School of Accounting and Commercial Law

Events at the School of Accounting and Commercial Law

Listed below are forthcoming events either hosted by the School of Accounting and Commercial Law; or the Centre for Accounting, Governance and Taxation Research; or the Chair in Public Finance.

Corporate Sustainability Practices and Regulation - Gill North (Professorial Research Fellow, Deakin University)

Date: 28 October 2016

Time: 11.00 am

Venue: RWW129

Gill has provided the following introduction from her paper which is in draft form only and she has asked that it should not be copied or forwarded on:

Large corporations do not exist or operate in a vacuum, and must constantly adapt to the environments in which they operate in order to survive and prosper. They must also satisfy, where possible, the many demands and expectations of the groups they influence and with whom they interact.[1] Many listed companies around the globe are voluntarily responding to mounting calls from investor and stakeholder groups for consideration and reporting of non-financial factors and outcomes. This is evidenced by reporting frameworks that include, among others, management discussion and analysis, disclosure of corporate social responsibility (CSR), sustainability and citizenship information, and integrated reporting.[2] As these various reporting developments build momentum, policy makers are reviewing the legal frameworks and are establishing new rules or strengthening existing regulation around the governance and disclosure of information on employee, supplier, diversity, human rights, community impact, and sustainability matters.[3] All of the regulatory options in use or mooted in the corporate sustainability space rely on disclosure as a means to drive awareness of sustainability matters and to ultimately move the culture and activities of corporations towards more sustainable business practices.-------------------------------------------------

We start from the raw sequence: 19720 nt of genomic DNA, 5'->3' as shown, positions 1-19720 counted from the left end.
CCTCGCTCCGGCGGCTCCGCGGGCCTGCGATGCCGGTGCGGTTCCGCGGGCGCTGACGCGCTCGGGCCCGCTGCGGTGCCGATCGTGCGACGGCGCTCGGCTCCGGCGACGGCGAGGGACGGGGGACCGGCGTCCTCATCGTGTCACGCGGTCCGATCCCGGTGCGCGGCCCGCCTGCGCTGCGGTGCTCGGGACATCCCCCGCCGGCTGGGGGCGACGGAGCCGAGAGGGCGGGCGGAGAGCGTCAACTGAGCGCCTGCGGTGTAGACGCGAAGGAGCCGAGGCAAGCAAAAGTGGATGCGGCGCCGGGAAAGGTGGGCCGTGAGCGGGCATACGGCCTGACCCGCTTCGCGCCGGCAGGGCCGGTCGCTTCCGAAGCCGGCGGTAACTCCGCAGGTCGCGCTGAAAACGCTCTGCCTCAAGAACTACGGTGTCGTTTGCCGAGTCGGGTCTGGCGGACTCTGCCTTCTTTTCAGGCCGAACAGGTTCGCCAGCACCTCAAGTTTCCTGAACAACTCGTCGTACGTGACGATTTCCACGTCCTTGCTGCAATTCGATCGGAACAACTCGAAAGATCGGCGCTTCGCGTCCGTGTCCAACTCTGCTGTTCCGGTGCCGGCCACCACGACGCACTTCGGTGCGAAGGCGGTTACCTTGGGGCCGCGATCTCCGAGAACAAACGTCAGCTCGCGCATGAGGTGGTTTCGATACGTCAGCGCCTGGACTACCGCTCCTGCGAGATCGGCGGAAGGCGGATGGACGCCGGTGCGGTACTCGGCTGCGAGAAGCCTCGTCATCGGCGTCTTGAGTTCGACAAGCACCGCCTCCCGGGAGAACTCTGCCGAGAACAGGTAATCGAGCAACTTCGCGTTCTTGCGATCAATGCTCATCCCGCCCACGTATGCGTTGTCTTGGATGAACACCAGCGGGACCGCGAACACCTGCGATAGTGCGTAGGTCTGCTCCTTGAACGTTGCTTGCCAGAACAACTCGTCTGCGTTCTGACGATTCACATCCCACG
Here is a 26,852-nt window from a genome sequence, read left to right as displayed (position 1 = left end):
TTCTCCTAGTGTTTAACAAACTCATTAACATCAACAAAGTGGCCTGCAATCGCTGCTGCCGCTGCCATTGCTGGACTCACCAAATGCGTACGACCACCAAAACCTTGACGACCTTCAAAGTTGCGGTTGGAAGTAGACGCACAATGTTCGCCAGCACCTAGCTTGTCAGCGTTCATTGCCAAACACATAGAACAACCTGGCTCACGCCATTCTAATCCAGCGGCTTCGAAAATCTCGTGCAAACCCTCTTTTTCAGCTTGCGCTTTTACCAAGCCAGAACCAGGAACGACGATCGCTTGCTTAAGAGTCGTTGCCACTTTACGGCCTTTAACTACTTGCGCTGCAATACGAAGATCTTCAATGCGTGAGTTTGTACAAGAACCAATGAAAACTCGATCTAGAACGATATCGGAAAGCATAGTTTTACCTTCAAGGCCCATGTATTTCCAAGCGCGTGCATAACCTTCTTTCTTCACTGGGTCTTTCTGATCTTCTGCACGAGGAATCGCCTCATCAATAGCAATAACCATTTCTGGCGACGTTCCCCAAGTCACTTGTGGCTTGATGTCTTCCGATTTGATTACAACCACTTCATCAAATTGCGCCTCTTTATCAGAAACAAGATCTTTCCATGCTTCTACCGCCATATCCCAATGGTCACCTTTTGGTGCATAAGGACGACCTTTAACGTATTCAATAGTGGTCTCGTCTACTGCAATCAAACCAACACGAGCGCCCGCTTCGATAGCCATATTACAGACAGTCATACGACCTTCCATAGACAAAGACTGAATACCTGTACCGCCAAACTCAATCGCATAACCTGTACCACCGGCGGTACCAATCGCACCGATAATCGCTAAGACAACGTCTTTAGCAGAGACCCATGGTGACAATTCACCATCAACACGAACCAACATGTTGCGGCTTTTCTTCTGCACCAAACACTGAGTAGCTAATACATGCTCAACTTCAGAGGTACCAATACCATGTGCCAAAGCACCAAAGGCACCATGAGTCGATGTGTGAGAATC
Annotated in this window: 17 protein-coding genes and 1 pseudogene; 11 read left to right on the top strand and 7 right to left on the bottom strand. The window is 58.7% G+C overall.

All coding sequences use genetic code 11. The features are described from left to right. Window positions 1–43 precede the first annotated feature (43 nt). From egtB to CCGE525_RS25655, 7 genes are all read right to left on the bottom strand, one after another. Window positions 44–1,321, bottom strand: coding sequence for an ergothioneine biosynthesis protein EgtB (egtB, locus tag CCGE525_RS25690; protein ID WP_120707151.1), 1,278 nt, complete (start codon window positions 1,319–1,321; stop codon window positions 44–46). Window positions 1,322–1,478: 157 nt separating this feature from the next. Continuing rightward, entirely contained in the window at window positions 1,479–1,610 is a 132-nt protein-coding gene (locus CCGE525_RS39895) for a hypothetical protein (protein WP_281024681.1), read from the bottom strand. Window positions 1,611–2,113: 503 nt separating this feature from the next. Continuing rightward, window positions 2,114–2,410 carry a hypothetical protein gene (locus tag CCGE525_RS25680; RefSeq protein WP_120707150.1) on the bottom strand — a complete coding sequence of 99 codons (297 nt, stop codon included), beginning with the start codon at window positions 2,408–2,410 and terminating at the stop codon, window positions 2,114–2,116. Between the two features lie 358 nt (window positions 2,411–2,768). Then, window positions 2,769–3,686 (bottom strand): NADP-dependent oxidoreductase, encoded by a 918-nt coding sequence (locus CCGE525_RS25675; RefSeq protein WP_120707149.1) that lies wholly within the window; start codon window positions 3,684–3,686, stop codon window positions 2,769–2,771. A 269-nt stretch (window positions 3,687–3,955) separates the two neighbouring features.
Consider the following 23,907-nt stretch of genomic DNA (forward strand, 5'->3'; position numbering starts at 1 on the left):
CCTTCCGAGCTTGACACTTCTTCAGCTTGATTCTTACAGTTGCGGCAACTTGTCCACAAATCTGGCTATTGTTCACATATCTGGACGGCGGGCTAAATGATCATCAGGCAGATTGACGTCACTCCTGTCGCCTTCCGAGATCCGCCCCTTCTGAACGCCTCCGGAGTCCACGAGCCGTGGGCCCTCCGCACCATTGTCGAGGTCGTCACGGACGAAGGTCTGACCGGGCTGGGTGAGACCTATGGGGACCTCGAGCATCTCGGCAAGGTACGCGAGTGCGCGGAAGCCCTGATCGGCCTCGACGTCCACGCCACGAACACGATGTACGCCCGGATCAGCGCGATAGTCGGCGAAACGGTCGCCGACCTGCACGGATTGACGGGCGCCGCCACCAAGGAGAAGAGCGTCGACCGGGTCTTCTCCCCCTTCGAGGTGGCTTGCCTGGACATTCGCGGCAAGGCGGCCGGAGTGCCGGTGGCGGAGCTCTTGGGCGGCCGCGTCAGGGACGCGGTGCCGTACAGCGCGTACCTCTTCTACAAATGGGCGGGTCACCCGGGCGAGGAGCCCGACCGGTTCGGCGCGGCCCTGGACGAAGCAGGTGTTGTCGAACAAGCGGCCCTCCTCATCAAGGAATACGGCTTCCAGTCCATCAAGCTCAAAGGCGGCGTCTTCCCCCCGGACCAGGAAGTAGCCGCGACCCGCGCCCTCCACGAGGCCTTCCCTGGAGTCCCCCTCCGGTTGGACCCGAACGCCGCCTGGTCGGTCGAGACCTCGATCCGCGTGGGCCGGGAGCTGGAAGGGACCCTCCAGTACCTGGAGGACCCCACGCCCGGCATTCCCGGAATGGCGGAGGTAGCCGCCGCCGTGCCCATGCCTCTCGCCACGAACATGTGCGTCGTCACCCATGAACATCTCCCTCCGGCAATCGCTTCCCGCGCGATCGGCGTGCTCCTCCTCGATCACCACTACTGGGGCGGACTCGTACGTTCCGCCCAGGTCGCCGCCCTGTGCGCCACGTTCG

[1] The OECD indicates that ‘Corporate governance involves a set of relationships between a company’s management, its board, its shareholders and other stakeholders. Corporate governance also provides the structure through which the objectives of the company are set, and the means of attaining those objectives and monitoring performance are determined’: OECD (2015).

[2] The purposes and content of corporate social responsibility reports, corporate citizenship reports, corporate sustainability practices and reports, and integrated reports overlap and include similar content regardless of the report title. For the purposes of this chapter, these frameworks are treated as interchangeable and referred to as sustainability reporting in most of the discussion.

[3] See for example KPMG International (2013) Survey of Corporate Responsibility Reporting pp9–10. The KPMG survey reviewed corporate responsibility (CR) reporting across the 100 largest companies in 41 countries. This report notes that almost all of the world’s largest 250 companies report on CR with 78 percent of these companies referencing the Global Reporting Initiative guidelines. It suggests that the debate has well and truly moved on from whether or not companies should report on CR; the important issue now is the quality of such reporting and the best means to reach relevant audiences.

Non-GAAP disclosure practices and CEO Compensation - Dr Dinithi Ranasinghe (Otago University)

Date: 11 November 2016

Time: 11.00 am

Venue: RWW129

We examine the association between CEO cash and equity compensation and non-GAAP disclosure practices. We assert that CEO compensation provide incentives for managers to define their own non-GAAP measures to justify their performance and these incentives are more pronounced when the traditional earnings benchmarks are not met. Using a sample from New Zealand public companies we find that frequency of non-GAAP disclosures has increased over the period. There is an increase in the provision of reconciliation between non-GAAP measures and closely related GAAP measures. We document that cash salary, cash bonus and other cash benefits are significantly associated with the probability and frequency of non-GAAP disclosures while equity and stock options are not. In particular mangers use these disclosures when their GAAP earnings missed earnings benchmarks. Although we find an increasing trend in providing reconciliation between non-GAAP measures and closely related GAAP measure over the sample period, CEO compensation and quality of reconciliation was not significantly associated.

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